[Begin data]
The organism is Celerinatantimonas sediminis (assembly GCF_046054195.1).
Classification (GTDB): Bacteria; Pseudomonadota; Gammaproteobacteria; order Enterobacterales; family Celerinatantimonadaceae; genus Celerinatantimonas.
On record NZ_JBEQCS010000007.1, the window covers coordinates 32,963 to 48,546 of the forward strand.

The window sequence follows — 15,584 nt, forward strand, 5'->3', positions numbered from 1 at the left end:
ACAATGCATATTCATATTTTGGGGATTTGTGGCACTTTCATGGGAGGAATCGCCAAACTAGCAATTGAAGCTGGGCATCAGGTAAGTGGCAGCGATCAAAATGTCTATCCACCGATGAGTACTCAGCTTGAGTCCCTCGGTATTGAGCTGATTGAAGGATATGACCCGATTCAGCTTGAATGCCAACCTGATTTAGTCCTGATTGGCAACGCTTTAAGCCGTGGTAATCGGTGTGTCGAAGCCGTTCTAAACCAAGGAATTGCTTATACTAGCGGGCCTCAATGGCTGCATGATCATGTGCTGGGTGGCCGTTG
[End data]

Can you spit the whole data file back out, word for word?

The organism is Celerinatantimonas sediminis (assembly GCF_046054195.1).
Classification (GTDB): Bacteria; Pseudomonadota; Gammaproteobacteria; order Enterobacterales; family Celerinatantimonadaceae; genus Celerinatantimonas.
On record NZ_JBEQCS010000007.1, the window covers coordinates 32,963 to 48,546 of the forward strand.

The window sequence follows — 15,584 nt, forward strand, 5'->3', positions numbered from 1 at the left end:
ACAATGCATATTCATATTTTGGGGATTTGTGGCACTTTCATGGGAGGAATCGCCAAACTAGCAATTGAAGCTGGGCATCAGGTAAGTGGCAGCGATCAAAATGTCTATCCACCGATGAGTACTCAGCTTGAGTCCCTCGGTATTGAGCTGATTGAAGGATATGACCCGATTCAGCTTGAATGCCAACCTGATTTAGTCCTGATTGGCAACGCTTTAAGCCGTGGTAATCGGTGTGTCGAAGCCGTTCTAAACCAAGGAATTGCTTATACTAGCGGGCCTCAATGGCTGCATGATCATGTGCTGGGTGGCCGTTG